Film: The Babadook – great psychological horror mired by its conclusion
Jennifer Kent makes a fantastic feature film directorial debut with her haunting Aussie tale that terrifies with reality and psychology as opposed to Hollywood’s rehashed gore fest nonsense.
Not being an aficionado of horror, it is often up to my horrible friends to force me into a seat to watch horror. And after a long and arduous day we sat down to watch The Babadook, not The Badabook, as I mistakenly call it many times.
To many the name may put them off the film as a whole. But believe me when I say this, after you watch The Babadook, not only will you be terrified of the name but you will look over your shoulder wondering if its following you. Don’t let it in.
It can be difficult, when directing and writing horror, to resort to sudden cuts, noises and jumps for cheap scares and jarring changes. Kent does not stoop so low. Instead she uses amazing imagery to, almost like South Korean horrors, to paint a transition from the sane and mundane to the extremely manic and possessed.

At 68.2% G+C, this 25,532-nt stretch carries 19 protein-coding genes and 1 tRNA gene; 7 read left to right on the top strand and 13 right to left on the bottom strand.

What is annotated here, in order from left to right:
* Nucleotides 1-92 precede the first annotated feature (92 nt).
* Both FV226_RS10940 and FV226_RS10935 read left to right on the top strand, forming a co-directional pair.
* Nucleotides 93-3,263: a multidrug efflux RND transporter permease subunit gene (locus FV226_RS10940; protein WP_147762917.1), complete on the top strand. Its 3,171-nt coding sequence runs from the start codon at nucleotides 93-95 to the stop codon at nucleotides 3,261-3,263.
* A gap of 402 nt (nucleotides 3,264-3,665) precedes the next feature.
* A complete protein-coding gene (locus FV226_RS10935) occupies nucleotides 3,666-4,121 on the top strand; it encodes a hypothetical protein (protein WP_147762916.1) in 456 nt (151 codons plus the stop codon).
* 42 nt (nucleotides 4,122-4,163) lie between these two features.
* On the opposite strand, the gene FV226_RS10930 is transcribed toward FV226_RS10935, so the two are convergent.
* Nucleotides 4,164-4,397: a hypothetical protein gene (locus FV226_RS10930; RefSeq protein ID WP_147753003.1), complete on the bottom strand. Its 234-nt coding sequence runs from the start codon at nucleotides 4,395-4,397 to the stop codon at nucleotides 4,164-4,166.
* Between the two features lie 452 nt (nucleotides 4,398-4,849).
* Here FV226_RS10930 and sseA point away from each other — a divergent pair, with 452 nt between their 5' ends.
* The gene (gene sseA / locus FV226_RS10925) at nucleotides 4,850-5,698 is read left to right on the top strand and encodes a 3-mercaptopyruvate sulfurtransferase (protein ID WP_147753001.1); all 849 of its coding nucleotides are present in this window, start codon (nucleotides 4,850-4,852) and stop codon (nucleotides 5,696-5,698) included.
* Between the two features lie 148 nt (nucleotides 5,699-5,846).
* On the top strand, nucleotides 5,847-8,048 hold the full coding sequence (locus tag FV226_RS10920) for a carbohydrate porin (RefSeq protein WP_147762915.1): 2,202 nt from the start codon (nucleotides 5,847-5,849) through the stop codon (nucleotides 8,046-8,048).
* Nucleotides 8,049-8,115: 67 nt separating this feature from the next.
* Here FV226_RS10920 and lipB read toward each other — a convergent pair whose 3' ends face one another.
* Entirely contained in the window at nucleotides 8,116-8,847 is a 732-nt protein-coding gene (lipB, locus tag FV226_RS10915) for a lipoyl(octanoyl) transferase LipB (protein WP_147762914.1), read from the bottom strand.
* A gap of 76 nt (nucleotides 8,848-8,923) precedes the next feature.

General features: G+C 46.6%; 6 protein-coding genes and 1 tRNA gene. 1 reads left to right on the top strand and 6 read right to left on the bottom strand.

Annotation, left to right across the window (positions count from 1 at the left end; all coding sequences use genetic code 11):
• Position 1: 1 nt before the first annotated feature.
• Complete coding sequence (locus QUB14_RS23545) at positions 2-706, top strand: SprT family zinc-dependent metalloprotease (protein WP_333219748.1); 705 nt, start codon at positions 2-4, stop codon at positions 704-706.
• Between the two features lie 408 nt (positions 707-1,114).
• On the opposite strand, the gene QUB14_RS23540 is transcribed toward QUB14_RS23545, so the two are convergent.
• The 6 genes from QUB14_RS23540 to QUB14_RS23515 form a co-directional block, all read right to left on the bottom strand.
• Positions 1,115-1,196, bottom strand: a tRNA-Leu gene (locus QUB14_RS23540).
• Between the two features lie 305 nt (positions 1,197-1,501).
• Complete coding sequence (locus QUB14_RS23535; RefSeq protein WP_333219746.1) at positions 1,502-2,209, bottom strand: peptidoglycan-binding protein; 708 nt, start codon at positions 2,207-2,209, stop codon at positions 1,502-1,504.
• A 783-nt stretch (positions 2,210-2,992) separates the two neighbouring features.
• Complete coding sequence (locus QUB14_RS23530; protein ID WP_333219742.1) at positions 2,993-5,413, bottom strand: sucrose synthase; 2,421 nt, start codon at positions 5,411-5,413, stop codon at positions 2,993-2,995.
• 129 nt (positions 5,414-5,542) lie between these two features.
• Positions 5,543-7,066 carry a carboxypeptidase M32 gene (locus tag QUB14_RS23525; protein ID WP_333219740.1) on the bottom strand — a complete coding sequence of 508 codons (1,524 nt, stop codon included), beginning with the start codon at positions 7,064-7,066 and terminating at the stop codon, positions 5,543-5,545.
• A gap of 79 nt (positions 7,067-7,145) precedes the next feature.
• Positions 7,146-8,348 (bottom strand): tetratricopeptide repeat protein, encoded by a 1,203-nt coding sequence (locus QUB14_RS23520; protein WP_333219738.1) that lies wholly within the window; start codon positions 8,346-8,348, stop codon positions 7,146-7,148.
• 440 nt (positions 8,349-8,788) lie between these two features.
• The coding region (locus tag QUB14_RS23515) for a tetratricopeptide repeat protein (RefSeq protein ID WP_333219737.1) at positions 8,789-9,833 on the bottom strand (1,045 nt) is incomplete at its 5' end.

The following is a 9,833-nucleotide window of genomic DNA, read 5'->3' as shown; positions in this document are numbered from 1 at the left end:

And the finished product looks amazing. It is not often the case when analysing horrors that you adore the cinematography and direction. But everything from the set, to the use of shadows and transition from night and day was fresh, refreshing and most importantly entertaining to watch.
Essie Davis gives an amazing performance as a mother clouded by the death of her loving husband and clouded by the social stigma that is her son Samuel – who, incidentally, is also immersive and uncanny due to newcomer Noah Wiseman.
Unfortunately, and this seems to be a problem open to the horror genre as opposed to one contained to The Babadook alone, the conclusion is somewhat laughable.
The Babadook may be hidden in the shadows of big American horror releases like Annabelle or the 15th Paranormal Activity but make no mistake this is the best horror of 2014. It will terrify you with your own silence and your own inhibitions and much more all whilst encompassing great leads under the tutelage of a surprisingly mature Jennifer Kent.
Score – B